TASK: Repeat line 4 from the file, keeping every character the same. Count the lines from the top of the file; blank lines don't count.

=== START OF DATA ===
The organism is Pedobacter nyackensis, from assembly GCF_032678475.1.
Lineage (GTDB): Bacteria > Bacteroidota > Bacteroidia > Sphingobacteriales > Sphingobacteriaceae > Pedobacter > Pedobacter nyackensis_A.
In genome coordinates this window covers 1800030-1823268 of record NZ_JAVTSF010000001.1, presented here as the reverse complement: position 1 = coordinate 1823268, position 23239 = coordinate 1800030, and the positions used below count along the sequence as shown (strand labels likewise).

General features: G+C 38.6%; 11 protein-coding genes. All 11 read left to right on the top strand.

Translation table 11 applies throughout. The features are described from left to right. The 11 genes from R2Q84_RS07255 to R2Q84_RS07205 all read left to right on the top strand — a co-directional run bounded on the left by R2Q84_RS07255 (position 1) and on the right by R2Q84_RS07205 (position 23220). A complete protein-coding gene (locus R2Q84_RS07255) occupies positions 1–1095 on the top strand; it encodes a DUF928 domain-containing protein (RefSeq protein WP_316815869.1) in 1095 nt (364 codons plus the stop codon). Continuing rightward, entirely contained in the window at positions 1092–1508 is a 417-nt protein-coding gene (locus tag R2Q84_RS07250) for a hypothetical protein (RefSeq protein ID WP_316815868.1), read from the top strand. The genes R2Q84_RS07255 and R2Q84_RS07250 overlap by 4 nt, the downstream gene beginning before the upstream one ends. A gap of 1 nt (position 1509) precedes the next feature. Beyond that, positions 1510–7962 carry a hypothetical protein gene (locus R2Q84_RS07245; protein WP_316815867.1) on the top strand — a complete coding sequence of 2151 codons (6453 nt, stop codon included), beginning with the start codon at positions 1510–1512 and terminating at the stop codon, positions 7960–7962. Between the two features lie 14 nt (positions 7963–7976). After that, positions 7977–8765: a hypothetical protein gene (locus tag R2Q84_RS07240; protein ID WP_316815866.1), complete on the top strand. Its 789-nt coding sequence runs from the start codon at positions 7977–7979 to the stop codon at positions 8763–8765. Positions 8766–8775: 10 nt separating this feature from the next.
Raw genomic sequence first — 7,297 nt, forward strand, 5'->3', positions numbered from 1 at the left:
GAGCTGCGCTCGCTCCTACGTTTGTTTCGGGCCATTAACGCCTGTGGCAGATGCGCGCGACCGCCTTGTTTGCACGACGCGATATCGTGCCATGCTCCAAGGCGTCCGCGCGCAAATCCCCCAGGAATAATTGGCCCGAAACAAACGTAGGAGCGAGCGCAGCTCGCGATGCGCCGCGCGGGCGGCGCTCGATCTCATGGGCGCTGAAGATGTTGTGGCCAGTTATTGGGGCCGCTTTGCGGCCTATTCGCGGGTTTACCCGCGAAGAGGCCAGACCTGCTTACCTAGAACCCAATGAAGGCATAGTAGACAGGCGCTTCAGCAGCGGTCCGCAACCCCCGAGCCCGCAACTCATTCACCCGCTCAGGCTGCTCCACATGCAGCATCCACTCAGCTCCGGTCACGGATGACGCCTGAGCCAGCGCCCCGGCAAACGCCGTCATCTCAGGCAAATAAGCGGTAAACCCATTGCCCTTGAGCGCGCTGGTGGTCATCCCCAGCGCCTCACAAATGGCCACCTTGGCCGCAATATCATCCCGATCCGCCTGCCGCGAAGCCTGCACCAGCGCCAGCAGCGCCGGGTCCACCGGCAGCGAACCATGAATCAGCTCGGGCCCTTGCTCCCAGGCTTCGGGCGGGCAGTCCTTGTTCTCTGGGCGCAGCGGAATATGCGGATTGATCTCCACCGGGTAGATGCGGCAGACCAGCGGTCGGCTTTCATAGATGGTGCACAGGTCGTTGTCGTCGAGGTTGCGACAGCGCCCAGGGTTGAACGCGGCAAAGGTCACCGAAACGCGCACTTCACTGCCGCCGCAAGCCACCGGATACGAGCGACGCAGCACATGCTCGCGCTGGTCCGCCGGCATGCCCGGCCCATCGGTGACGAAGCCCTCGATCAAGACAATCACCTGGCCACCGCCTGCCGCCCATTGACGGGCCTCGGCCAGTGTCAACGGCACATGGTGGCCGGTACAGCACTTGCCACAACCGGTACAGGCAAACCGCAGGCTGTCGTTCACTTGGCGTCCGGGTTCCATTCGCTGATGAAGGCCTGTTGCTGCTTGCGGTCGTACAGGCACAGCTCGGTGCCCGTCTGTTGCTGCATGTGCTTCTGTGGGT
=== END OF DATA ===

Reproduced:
General features: G+C 38.6%; 11 protein-coding genes. All 11 read left to right on the top strand.